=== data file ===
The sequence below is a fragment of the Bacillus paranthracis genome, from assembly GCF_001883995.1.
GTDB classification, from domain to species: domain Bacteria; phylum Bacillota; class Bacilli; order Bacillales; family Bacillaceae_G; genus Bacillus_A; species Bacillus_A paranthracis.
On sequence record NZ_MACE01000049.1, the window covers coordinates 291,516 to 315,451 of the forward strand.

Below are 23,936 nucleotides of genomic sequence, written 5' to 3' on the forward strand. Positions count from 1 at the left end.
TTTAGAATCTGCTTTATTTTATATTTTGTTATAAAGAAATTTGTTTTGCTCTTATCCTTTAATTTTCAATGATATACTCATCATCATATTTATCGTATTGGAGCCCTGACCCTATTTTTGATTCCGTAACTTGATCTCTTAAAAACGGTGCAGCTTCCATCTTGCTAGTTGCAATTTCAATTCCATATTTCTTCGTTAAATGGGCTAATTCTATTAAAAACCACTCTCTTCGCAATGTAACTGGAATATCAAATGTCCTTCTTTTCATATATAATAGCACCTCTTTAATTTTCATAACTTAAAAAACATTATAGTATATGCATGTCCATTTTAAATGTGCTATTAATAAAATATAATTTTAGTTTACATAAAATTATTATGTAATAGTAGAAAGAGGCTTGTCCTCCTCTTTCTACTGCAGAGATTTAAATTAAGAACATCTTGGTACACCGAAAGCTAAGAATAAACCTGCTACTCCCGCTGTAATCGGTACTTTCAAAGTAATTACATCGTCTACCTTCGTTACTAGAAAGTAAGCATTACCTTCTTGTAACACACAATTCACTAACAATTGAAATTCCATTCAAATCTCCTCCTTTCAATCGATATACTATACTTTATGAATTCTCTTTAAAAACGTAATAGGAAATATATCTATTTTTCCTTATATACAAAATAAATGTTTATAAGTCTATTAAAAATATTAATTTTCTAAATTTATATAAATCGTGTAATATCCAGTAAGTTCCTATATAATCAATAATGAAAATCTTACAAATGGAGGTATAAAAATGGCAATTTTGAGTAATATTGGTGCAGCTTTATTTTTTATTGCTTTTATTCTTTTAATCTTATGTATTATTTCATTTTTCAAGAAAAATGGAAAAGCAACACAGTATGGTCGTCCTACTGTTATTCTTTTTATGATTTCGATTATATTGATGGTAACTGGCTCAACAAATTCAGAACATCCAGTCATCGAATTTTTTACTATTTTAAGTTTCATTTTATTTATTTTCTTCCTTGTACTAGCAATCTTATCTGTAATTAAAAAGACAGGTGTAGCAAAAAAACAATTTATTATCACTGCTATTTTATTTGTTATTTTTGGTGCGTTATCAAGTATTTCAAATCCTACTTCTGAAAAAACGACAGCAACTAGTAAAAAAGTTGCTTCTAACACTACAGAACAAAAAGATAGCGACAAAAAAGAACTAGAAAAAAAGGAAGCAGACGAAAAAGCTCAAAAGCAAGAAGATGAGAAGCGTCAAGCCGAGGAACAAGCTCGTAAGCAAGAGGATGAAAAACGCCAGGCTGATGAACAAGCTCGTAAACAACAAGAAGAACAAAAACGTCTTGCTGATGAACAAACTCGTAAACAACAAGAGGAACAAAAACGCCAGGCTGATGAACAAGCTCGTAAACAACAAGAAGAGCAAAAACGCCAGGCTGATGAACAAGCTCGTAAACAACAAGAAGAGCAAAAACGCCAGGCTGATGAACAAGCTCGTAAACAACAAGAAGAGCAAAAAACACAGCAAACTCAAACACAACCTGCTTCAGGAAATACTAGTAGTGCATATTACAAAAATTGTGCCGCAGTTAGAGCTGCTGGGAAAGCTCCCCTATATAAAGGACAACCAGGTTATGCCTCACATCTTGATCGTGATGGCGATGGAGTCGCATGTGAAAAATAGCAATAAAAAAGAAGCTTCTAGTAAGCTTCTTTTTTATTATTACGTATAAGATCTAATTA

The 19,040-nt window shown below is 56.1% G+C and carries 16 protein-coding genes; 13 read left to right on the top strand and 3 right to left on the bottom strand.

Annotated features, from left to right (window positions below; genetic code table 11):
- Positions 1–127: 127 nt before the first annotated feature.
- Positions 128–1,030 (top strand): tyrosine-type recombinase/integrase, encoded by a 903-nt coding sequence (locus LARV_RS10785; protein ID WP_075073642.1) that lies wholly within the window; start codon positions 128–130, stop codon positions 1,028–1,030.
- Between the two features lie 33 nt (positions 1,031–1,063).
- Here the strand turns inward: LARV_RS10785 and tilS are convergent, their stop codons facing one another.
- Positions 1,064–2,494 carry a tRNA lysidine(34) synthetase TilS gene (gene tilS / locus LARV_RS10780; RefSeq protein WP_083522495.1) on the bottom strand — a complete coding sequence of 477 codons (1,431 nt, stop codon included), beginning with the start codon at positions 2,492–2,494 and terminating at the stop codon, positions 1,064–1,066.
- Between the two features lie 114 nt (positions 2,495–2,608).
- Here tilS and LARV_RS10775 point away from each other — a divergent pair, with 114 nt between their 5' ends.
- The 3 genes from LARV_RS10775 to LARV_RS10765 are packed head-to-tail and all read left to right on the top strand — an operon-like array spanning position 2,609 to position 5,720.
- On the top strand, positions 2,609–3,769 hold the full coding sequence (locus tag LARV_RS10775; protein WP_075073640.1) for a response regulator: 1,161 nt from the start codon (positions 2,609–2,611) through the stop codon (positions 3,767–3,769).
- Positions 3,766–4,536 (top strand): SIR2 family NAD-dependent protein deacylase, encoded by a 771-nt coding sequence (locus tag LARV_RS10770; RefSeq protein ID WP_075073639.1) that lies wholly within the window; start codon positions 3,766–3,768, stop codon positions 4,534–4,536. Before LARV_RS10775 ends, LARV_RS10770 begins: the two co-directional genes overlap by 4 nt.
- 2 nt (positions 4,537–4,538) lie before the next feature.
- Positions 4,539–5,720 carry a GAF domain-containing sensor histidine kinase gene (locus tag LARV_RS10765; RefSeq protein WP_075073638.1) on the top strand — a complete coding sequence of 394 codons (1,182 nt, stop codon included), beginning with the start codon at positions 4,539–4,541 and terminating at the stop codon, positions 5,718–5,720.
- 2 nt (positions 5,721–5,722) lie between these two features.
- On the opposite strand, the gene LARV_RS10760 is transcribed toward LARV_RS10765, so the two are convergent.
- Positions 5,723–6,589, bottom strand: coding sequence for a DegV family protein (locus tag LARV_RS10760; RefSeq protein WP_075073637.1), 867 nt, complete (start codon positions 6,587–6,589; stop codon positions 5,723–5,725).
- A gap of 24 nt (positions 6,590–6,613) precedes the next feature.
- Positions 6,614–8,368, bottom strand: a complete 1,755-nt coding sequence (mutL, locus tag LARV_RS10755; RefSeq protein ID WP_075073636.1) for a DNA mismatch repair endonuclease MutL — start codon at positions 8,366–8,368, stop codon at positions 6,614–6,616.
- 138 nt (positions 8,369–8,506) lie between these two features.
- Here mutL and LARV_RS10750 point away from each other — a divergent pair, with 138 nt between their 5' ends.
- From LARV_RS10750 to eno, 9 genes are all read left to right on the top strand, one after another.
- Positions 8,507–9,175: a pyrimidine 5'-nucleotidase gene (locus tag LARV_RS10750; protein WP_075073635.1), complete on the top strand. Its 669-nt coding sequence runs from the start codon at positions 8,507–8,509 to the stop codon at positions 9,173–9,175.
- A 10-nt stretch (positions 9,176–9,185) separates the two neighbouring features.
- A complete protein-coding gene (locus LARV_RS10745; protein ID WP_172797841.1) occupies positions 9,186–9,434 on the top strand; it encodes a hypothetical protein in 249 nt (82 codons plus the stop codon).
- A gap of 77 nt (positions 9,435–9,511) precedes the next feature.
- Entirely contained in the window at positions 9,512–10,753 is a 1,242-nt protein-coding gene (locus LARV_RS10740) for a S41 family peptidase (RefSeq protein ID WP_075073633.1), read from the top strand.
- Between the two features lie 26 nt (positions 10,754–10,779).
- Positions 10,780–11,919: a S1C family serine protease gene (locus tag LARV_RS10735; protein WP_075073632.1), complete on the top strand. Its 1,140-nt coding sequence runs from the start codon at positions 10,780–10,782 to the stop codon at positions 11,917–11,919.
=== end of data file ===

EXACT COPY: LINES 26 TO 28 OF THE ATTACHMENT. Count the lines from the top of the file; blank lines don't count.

- Here mutL and LARV_RS10750 point away from each other — a divergent pair, with 138 nt between their 5' ends.
- From LARV_RS10750 to eno, 9 genes are all read left to right on the top strand, one after another.
- Positions 8,507–9,175: a pyrimidine 5'-nucleotidase gene (locus tag LARV_RS10750; protein WP_075073635.1), complete on the top strand. Its 669-nt coding sequence runs from the start codon at positions 8,507–8,509 to the stop codon at positions 9,173–9,175.